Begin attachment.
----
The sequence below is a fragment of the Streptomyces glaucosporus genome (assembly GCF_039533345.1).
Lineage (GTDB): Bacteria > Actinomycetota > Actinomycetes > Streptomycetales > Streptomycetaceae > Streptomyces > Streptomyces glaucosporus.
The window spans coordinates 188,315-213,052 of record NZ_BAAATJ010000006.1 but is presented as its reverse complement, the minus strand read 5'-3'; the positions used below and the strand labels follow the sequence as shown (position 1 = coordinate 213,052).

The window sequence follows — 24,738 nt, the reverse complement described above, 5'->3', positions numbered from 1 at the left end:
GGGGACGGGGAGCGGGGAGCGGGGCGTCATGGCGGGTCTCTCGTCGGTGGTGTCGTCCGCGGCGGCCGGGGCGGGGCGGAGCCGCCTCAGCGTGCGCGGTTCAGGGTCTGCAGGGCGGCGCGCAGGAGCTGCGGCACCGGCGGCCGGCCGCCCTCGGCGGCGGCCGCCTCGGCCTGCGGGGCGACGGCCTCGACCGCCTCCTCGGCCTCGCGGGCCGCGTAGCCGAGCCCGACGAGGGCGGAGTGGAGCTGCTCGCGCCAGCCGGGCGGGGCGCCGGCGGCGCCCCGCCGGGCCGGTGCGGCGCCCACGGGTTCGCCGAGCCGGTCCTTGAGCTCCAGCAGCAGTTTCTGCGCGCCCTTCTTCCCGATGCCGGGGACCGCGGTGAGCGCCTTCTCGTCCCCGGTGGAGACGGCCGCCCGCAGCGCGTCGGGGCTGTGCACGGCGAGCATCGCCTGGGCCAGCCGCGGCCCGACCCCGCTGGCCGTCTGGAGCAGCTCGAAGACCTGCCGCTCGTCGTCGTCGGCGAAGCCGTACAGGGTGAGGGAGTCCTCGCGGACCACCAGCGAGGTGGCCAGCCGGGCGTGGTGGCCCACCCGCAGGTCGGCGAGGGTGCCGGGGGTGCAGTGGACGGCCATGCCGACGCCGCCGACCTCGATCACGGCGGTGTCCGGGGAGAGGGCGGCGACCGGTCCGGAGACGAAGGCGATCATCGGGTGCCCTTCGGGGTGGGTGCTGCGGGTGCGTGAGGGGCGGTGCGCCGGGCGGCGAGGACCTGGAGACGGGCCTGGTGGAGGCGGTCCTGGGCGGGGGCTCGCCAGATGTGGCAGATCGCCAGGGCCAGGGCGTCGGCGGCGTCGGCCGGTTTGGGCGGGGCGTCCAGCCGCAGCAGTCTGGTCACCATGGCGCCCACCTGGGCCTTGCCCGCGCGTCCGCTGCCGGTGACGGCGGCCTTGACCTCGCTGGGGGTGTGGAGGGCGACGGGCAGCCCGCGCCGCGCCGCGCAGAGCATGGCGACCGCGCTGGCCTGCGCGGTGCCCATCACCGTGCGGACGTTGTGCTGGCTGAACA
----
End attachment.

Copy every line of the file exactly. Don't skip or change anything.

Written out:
The sequence below is a fragment of the Streptomyces glaucosporus genome (assembly GCF_039533345.1).
Lineage (GTDB): Bacteria > Actinomycetota > Actinomycetes > Streptomycetales > Streptomycetaceae > Streptomyces > Streptomyces glaucosporus.
The window spans coordinates 188,315-213,052 of record NZ_BAAATJ010000006.1 but is presented as its reverse complement, the minus strand read 5'-3'; the positions used below and the strand labels follow the sequence as shown (position 1 = coordinate 213,052).

The window sequence follows — 24,738 nt, the reverse complement described above, 5'->3', positions numbered from 1 at the left end:
GGGGACGGGGAGCGGGGAGCGGGGCGTCATGGCGGGTCTCTCGTCGGTGGTGTCGTCCGCGGCGGCCGGGGCGGGGCGGAGCCGCCTCAGCGTGCGCGGTTCAGGGTCTGCAGGGCGGCGCGCAGGAGCTGCGGCACCGGCGGCCGGCCGCCCTCGGCGGCGGCCGCCTCGGCCTGCGGGGCGACGGCCTCGACCGCCTCCTCGGCCTCGCGGGCCGCGTAGCCGAGCCCGACGAGGGCGGAGTGGAGCTGCTCGCGCCAGCCGGGCGGGGCGCCGGCGGCGCCCCGCCGGGCCGGTGCGGCGCCCACGGGTTCGCCGAGCCGGTCCTTGAGCTCCAGCAGCAGTTTCTGCGCGCCCTTCTTCCCGATGCCGGGGACCGCGGTGAGCGCCTTCTCGTCCCCGGTGGAGACGGCCGCCCGCAGCGCGTCGGGGCTGTGCACGGCGAGCATCGCCTGGGCCAGCCGCGGCCCGACCCCGCTGGCCGTCTGGAGCAGCTCGAAGACCTGCCGCTCGTCGTCGTCGGCGAAGCCGTACAGGGTGAGGGAGTCCTCGCGGACCACCAGCGAGGTGGCCAGCCGGGCGTGGTGGCCCACCCGCAGGTCGGCGAGGGTGCCGGGGGTGCAGTGGACGGCCATGCCGACGCCGCCGACCTCGATCACGGCGGTGTCCGGGGAGAGGGCGGCGACCGGTCCGGAGACGAAGGCGATCATCGGGTGCCCTTCGGGGTGGGTGCTGCGGGTGCGTGAGGGGCGGTGCGCCGGGCGGCGAGGACCTGGAGACGGGCCTGGTGGAGGCGGTCCTGGGCGGGGGCTCGCCAGATGTGGCAGATCGCCAGGGCCAGGGCGTCGGCGGCGTCGGCCGGTTTGGGCGGGGCGTCCAGCCGCAGCAGTCTGGTCACCATGGCGCCCACCTGGGCCTTGCCCGCGCGTCCGCTGCCGGTGACGGCGGCCTTGACCTCGCTGGGGGTGTGGAGGGCGACGGGCAGCCCGCGCCGCGCCGCGCAGAGCATGGCGACCGCGCTGGCCTGCGCGGTGCCCATCACCGTGCGGACGTTGTGCTGGCTGAACA